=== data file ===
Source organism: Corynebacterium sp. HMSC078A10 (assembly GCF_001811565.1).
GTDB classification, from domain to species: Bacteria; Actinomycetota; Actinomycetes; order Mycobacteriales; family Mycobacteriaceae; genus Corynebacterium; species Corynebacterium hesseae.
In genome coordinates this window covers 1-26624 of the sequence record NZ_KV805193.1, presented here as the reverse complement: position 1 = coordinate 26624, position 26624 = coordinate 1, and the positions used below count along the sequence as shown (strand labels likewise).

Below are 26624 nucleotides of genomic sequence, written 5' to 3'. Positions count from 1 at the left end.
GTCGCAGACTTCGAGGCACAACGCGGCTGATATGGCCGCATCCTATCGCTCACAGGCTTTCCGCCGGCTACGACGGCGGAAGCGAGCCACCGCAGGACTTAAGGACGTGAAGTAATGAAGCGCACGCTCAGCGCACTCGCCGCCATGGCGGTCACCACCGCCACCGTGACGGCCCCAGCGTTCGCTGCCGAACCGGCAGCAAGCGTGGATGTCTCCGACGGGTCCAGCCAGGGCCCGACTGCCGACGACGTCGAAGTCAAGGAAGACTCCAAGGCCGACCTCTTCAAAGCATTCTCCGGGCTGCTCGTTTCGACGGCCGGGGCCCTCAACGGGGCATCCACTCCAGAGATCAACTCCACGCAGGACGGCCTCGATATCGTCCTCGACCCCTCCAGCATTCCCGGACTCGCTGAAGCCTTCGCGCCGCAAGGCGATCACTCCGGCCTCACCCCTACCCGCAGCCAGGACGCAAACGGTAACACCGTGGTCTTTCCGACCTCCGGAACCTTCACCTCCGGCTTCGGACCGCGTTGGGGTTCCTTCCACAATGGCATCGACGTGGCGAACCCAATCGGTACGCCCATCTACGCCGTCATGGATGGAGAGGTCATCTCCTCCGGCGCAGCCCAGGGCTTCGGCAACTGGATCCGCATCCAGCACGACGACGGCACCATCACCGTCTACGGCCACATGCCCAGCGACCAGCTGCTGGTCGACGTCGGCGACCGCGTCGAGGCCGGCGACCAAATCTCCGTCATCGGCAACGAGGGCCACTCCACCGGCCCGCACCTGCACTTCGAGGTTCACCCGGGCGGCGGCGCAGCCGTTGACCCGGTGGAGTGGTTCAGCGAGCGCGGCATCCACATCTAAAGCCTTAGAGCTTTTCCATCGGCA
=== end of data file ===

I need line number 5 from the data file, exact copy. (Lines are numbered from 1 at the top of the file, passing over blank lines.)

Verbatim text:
GTCGCAGACTTCGAGGCACAACGCGGCTGATATGGCCGCATCCTATCGCTCACAGGCTTTCCGCCGGCTACGACGGCGGAAGCGAGCCACCGCAGGACTTAAGGACGTGAAGTAATGAAGCGCACGCTCAGCGCACTCGCCGCCATGGCGGTCACCACCGCCACCGTGACGGCCCCAGCGTTCGCTGCCGAACCGGCAGCAAGCGTGGATGTCTCCGACGGGTCCAGCCAGGGCCCGACTGCCGACGACGTCGAAGTCAAGGAAGACTCCAAGGCCGACCTCTTCAAAGCATTCTCCGGGCTGCTCGTTTCGACGGCCGGGGCCCTCAACGGGGCATCCACTCCAGAGATCAACTCCACGCAGGACGGCCTCGATATCGTCCTCGACCCCTCCAGCATTCCCGGACTCGCTGAAGCCTTCGCGCCGCAAGGCGATCACTCCGGCCTCACCCCTACCCGCAGCCAGGACGCAAACGGTAACACCGTGGTCTTTCCGACCTCCGGAACCTTCACCTCCGGCTTCGGACCGCGTTGGGGTTCCTTCCACAATGGCATCGACGTGGCGAACCCAATCGGTACGCCCATCTACGCCGTCATGGATGGAGAGGTCATCTCCTCCGGCGCAGCCCAGGGCTTCGGCAACTGGATCCGCATCCAGCACGACGACGGCACCATCACCGTCTACGGCCACATGCCCAGCGACCAGCTGCTGGTCGACGTCGGCGACCGCGTCGAGGCCGGCGACCAAATCTCCGTCATCGGCAACGAGGGCCACTCCACCGGCCCGCACCTGCACTTCGAGGTTCACCCGGGCGGCGGCGCAGCCGTTGACCCGGTGGAGTGGTTCAGCGAGCGCGGCATCCACATCTAAAGCCTTAGAGCTTTTCCATCGGCA